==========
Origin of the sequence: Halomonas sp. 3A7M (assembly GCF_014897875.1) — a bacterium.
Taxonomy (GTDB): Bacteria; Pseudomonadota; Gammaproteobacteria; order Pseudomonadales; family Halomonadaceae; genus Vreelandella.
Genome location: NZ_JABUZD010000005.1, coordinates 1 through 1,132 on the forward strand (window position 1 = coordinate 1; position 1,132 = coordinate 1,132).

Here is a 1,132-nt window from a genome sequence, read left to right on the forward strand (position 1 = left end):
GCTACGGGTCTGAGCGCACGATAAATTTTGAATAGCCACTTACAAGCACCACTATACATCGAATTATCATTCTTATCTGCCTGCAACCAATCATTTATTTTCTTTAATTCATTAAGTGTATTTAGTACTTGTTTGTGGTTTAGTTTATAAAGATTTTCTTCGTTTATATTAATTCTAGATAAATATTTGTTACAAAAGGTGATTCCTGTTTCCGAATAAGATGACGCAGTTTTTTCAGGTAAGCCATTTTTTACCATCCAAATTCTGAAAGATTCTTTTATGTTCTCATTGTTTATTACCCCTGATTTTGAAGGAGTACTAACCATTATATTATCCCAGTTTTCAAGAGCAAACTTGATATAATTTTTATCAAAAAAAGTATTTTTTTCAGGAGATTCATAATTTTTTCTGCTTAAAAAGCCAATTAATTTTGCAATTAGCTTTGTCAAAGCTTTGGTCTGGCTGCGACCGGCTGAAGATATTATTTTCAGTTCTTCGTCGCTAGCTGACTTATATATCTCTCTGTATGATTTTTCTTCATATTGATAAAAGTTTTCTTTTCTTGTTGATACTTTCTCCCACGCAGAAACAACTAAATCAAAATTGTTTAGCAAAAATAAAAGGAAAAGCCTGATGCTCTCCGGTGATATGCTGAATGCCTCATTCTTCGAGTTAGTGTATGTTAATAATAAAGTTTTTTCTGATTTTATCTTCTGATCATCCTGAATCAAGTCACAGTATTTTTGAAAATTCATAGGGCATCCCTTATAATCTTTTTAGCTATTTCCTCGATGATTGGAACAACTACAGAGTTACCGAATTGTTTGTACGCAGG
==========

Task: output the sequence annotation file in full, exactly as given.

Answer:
Origin of the sequence: Halomonas sp. 3A7M (assembly GCF_014897875.1) — a bacterium.
Taxonomy (GTDB): Bacteria; Pseudomonadota; Gammaproteobacteria; order Pseudomonadales; family Halomonadaceae; genus Vreelandella.
Genome location: NZ_JABUZD010000005.1, coordinates 1 through 1,132 on the forward strand (window position 1 = coordinate 1; position 1,132 = coordinate 1,132).

Here is a 1,132-nt window from a genome sequence, read left to right on the forward strand (position 1 = left end):
GCTACGGGTCTGAGCGCACGATAAATTTTGAATAGCCACTTACAAGCACCACTATACATCGAATTATCATTCTTATCTGCCTGCAACCAATCATTTATTTTCTTTAATTCATTAAGTGTATTTAGTACTTGTTTGTGGTTTAGTTTATAAAGATTTTCTTCGTTTATATTAATTCTAGATAAATATTTGTTACAAAAGGTGATTCCTGTTTCCGAATAAGATGACGCAGTTTTTTCAGGTAAGCCATTTTTTACCATCCAAATTCTGAAAGATTCTTTTATGTTCTCATTGTTTATTACCCCTGATTTTGAAGGAGTACTAACCATTATATTATCCCAGTTTTCAAGAGCAAACTTGATATAATTTTTATCAAAAAAAGTATTTTTTTCAGGAGATTCATAATTTTTTCTGCTTAAAAAGCCAATTAATTTTGCAATTAGCTTTGTCAAAGCTTTGGTCTGGCTGCGACCGGCTGAAGATATTATTTTCAGTTCTTCGTCGCTAGCTGACTTATATATCTCTCTGTATGATTTTTCTTCATATTGATAAAAGTTTTCTTTTCTTGTTGATACTTTCTCCCACGCAGAAACAACTAAATCAAAATTGTTTAGCAAAAATAAAAGGAAAAGCCTGATGCTCTCCGGTGATATGCTGAATGCCTCATTCTTCGAGTTAGTGTATGTTAATAATAAAGTTTTTTCTGATTTTATCTTCTGATCATCCTGAATCAAGTCACAGTATTTTTGAAAATTCATAGGGCATCCCTTATAATCTTTTTAGCTATTTCCTCGATGATTGGAACAACTACAGAGTTACCGAATTGTTTGTACGCAGG